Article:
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The Metropolitan Museum of Art's earliest roots date back to 1866 in Paris, France, when a group of Americans agreed to create a "national institution and gallery of art" to bring art and art education to the American people. On April 13, 1870, The Metropolitan Museum of Art was incorporated in New York City. On November 20 of that same year, the Museum acquired its first object, a Roman sarcophagus. On March 30, 1880, the Museum opened to the public at its current site in Central Park at Fifth Avenue and 82nd Street.
The Museum's collections continued to grow throughout the rest of the nineteenth century. The Museum's Beaux-Arts Fifth Avenue facade and Great Hall, designed by the architect and founding Museum Trustee Richard Morris Hunt, opened to the public in December 1902. The Evening Post reported that at last New York had a neoclassical palace of art, "one of the finest in the world, and the only public building in recent years which approaches in dignity and grandeur the museums of the old world." By the twentieth century, the Museum had become one of the world's great art centers. The ancient Egyptian hippopotamus statuette that is now the Museum's unofficial mascot, "William," entered the collection in 1917. Today, the Museum's collection includes nearly two million works of art, which can be viewed at its three locations: The Met Fifth Avenue, The Met Breuer, and The Met Cloisters.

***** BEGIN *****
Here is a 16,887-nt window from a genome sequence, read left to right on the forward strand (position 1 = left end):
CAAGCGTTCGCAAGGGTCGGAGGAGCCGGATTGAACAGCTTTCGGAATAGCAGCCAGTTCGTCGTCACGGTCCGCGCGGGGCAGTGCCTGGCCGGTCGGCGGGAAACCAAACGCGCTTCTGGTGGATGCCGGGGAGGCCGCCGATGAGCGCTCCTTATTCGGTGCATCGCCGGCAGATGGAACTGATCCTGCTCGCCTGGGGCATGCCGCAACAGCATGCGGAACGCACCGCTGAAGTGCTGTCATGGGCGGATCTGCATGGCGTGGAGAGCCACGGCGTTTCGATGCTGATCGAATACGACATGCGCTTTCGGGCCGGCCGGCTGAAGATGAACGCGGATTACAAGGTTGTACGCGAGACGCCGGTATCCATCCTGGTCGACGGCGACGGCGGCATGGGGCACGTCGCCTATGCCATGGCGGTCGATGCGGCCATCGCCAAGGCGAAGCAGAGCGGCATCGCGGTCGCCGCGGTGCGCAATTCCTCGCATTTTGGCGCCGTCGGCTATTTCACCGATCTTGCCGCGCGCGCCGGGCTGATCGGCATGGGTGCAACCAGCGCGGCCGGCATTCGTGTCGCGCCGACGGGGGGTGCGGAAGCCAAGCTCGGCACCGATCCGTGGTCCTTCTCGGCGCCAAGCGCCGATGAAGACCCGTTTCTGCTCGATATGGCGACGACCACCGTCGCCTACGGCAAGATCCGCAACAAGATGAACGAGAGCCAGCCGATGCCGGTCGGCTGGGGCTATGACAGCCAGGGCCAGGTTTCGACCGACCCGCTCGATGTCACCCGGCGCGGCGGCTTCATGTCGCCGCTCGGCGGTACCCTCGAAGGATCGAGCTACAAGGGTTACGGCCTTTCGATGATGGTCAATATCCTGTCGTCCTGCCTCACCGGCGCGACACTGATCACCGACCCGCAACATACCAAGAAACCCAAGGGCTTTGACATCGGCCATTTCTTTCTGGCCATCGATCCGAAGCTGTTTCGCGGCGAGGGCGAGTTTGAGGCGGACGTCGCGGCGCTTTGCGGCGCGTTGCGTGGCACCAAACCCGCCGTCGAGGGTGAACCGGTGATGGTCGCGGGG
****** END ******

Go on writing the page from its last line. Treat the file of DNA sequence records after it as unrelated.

Thomas P. Campbell became the ninth director of The Metropolitan Museum of Art in January 2009, following the thirty-one-year tenure of Philippe de Montebello. Through fellowships and professional exchanges, ongoing excavation work, traveling exhibitions, and many other international initiatives, the Museum continues in the twenty-first century to fulfill its mission and serve the broadest possible audience.
For more about The Metropolitan Museum of Art visit: http://www.metmuseum.org/about-the-met
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